photo by sean, © 2009
I spent four hours today at the Lewes Farmers' Market handing out leaflets for our upcoming Lewes creative writing course. As usual when out and about in the community I met some great folk, including Lou (above) playing the blues ever so sweetly on his Gibson guitar, glass slide on his pinky, fingering the fretboard with his other three.
I also talked with Lou's lovely wife who told me about his formal music training, and how he loves to busk. In response to my telling her that I was recording Lou on my little Sony IC recorder (which I carry, along with my compact digital camera, pretty much everywhere I go*) she asked if I had requested his permission to do so. Fortunately, for the sake of clear conscience, I had just a minute or so beforehand gone up to Lou to let him know that I had started recording him while simultaneously watching him play and handing out leaflets.
In talking with Lou again later on he explained that he had originally worked in theatre (until the administrators essentially took over and created jobs for themselves writing grant proposals), that he'd also written for the BBC, and that he is thrilled, now, to be doing what he most loves to do — busking, while earning a bit of cash (and I can report that he had done very well for the length of time he played today). As a guitar player myself, I was wholly inspired.
That's the good news. Now, the not so good ...
I had asked Lou if it would be okay if I were to post an excerpt of my recording to Mindful Living Guide. He said yes, that that would be fine ... but (apologies, Lou!) I mistakenly deleted the tracks while transferring them to my computer, the first time that I've ever lost a recording. I had somehow left off the final three (all of Lou) in transferring 63 others tracks to my PC, and then, deliberately, deleted all 66 recordings from my recorder thinking that I had already copied over the three recordings of Lou.
The upshot ... the recordings are forever lost.
So, dear Lou, if you happen to check our website, I would be grateful if you would please send me a brief email. Perhaps you would consider sending me an .mp3 recording of your music for me to include within this post? A brief bio would be most helpful, too, if you feel inspired to send one my way.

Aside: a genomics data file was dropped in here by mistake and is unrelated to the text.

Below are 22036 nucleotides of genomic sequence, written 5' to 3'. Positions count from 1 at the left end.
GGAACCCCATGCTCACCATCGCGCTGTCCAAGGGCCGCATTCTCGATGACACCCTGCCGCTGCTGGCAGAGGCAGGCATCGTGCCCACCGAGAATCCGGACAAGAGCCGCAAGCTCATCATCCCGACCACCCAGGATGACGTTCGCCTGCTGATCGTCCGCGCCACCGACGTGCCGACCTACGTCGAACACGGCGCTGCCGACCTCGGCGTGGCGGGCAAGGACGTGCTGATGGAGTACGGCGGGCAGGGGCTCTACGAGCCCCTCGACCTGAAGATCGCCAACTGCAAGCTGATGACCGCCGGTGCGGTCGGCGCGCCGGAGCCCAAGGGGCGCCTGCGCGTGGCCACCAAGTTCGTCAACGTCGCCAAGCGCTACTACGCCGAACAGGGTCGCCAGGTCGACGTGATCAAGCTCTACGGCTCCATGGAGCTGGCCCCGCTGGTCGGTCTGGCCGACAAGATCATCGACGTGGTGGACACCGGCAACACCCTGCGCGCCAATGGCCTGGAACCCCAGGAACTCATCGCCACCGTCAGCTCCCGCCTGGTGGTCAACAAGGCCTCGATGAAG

At any rate, thank you for sharing your beautiful gift of the blues with all of us today. Your presence was greatly appreciated.
UPDATE (Thu Mar 19): A new post (with .mp3 links to two songs) inspired by an email received this morning from the man himself.
* I bought the IC recorder in Spain last summer, using some of the euros I had earned in teaching English to Spanish kids in the seaside village of Tamarit, near Tarragona. I had long wanted a digital recorder for my journalistic work, interviewing folk for articles or podcasts, but also for my personal use.
And, so, the other 63 recordings (stemming from mid-February through to today) were of myself — recording my own poetry, my ideas for poems, Keats' "Ode on a Grecian Urn" (so as to get this poem in the marrow of my bones in preparation for writing an ode inspired by Dostoevsky's The Brothers Karamazov, though styled on Keats' formal structure), poems from Robert Frost, Rumi and some classical Chinese poets, an essay idea or two, and bits of inspiration here and there for inclusion within my writing course lesson plans.
I also record personal reflections, oftentimes while out on a walk, as well as the myriad sounds of nature. Last week, for instance, I made several recordings of the wooded stream on the banks of which I meditate several times a week — ideally, daily — and of the birdsong there. Later, as I walked up and down the undulating fields which surround our village, I recorded a clamor of "kaahing" rooks, now paired up for spring, even in mid-air.